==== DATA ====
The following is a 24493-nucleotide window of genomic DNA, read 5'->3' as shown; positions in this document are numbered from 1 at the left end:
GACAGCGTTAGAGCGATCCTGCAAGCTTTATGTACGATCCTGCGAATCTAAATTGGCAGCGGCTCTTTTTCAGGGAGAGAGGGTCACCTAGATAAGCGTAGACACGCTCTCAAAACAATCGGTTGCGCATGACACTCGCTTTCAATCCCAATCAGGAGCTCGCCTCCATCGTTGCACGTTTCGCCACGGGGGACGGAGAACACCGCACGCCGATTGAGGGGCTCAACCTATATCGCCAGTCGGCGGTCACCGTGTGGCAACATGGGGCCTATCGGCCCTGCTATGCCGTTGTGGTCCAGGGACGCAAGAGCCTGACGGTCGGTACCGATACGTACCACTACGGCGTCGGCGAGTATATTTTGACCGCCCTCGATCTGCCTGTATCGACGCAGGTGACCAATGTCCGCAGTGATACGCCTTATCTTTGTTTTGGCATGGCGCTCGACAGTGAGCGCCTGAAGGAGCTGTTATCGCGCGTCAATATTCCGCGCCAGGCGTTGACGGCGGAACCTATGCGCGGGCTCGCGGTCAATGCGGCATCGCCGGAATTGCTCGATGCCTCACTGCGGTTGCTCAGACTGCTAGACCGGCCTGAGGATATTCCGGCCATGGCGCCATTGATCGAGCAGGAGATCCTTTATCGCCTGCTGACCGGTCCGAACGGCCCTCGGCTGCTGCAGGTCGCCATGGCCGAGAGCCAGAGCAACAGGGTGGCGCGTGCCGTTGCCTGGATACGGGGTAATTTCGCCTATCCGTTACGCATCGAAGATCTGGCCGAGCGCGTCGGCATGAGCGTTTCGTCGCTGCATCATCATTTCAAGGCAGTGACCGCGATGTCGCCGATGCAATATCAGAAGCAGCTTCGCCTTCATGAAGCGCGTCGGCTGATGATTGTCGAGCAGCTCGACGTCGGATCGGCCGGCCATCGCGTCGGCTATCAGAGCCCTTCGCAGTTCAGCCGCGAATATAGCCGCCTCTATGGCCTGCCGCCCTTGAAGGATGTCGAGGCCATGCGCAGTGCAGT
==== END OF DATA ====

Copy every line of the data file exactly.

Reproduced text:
The following is a 24493-nucleotide window of genomic DNA, read 5'->3' as shown; positions in this document are numbered from 1 at the left end:
GACAGCGTTAGAGCGATCCTGCAAGCTTTATGTACGATCCTGCGAATCTAAATTGGCAGCGGCTCTTTTTCAGGGAGAGAGGGTCACCTAGATAAGCGTAGACACGCTCTCAAAACAATCGGTTGCGCATGACACTCGCTTTCAATCCCAATCAGGAGCTCGCCTCCATCGTTGCACGTTTCGCCACGGGGGACGGAGAACACCGCACGCCGATTGAGGGGCTCAACCTATATCGCCAGTCGGCGGTCACCGTGTGGCAACATGGGGCCTATCGGCCCTGCTATGCCGTTGTGGTCCAGGGACGCAAGAGCCTGACGGTCGGTACCGATACGTACCACTACGGCGTCGGCGAGTATATTTTGACCGCCCTCGATCTGCCTGTATCGACGCAGGTGACCAATGTCCGCAGTGATACGCCTTATCTTTGTTTTGGCATGGCGCTCGACAGTGAGCGCCTGAAGGAGCTGTTATCGCGCGTCAATATTCCGCGCCAGGCGTTGACGGCGGAACCTATGCGCGGGCTCGCGGTCAATGCGGCATCGCCGGAATTGCTCGATGCCTCACTGCGGTTGCTCAGACTGCTAGACCGGCCTGAGGATATTCCGGCCATGGCGCCATTGATCGAGCAGGAGATCCTTTATCGCCTGCTGACCGGTCCGAACGGCCCTCGGCTGCTGCAGGTCGCCATGGCCGAGAGCCAGAGCAACAGGGTGGCGCGTGCCGTTGCCTGGATACGGGGTAATTTCGCCTATCCGTTACGCATCGAAGATCTGGCCGAGCGCGTCGGCATGAGCGTTTCGTCGCTGCATCATCATTTCAAGGCAGTGACCGCGATGTCGCCGATGCAATATCAGAAGCAGCTTCGCCTTCATGAAGCGCGTCGGCTGATGATTGTCGAGCAGCTCGACGTCGGATCGGCCGGCCATCGCGTCGGCTATCAGAGCCCTTCGCAGTTCAGCCGCGAATATAGCCGCCTCTATGGCCTGCCGCCCTTGAAGGATGTCGAGGCCATGCGCAGTGCAGT